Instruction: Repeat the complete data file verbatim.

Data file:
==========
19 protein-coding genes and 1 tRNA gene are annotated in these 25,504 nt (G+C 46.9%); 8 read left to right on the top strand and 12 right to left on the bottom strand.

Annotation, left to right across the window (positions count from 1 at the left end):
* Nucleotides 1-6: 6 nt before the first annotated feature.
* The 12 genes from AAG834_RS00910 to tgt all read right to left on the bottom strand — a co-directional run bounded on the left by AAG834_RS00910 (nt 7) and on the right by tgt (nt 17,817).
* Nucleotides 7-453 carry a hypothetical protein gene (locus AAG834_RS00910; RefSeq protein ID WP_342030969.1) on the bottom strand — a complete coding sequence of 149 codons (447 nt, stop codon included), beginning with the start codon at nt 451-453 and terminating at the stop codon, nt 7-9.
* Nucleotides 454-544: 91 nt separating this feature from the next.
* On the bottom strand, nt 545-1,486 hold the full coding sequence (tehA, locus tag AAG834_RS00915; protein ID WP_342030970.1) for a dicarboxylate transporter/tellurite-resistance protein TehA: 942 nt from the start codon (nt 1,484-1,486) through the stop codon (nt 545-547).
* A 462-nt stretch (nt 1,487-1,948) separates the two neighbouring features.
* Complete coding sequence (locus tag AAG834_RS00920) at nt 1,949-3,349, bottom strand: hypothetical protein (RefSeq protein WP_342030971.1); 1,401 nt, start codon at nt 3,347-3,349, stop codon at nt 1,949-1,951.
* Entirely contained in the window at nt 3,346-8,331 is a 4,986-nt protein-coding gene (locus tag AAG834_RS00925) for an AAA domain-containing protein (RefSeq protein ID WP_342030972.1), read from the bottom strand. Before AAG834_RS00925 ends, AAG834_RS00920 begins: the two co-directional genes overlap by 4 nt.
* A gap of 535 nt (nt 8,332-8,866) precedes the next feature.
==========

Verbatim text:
19 protein-coding genes and 1 tRNA gene are annotated in these 25,504 nt (G+C 46.9%); 8 read left to right on the top strand and 12 right to left on the bottom strand.

Annotation, left to right across the window (positions count from 1 at the left end):
* Nucleotides 1-6: 6 nt before the first annotated feature.
* The 12 genes from AAG834_RS00910 to tgt all read right to left on the bottom strand — a co-directional run bounded on the left by AAG834_RS00910 (nt 7) and on the right by tgt (nt 17,817).
* Nucleotides 7-453 carry a hypothetical protein gene (locus AAG834_RS00910; RefSeq protein ID WP_342030969.1) on the bottom strand — a complete coding sequence of 149 codons (447 nt, stop codon included), beginning with the start codon at nt 451-453 and terminating at the stop codon, nt 7-9.
* Nucleotides 454-544: 91 nt separating this feature from the next.
* On the bottom strand, nt 545-1,486 hold the full coding sequence (tehA, locus tag AAG834_RS00915; protein ID WP_342030970.1) for a dicarboxylate transporter/tellurite-resistance protein TehA: 942 nt from the start codon (nt 1,484-1,486) through the stop codon (nt 545-547).
* A 462-nt stretch (nt 1,487-1,948) separates the two neighbouring features.
* Complete coding sequence (locus tag AAG834_RS00920) at nt 1,949-3,349, bottom strand: hypothetical protein (RefSeq protein WP_342030971.1); 1,401 nt, start codon at nt 3,347-3,349, stop codon at nt 1,949-1,951.
* Entirely contained in the window at nt 3,346-8,331 is a 4,986-nt protein-coding gene (locus tag AAG834_RS00925) for an AAA domain-containing protein (RefSeq protein ID WP_342030972.1), read from the bottom strand. Before AAG834_RS00925 ends, AAG834_RS00920 begins: the two co-directional genes overlap by 4 nt.
* A gap of 535 nt (nt 8,332-8,866) precedes the next feature.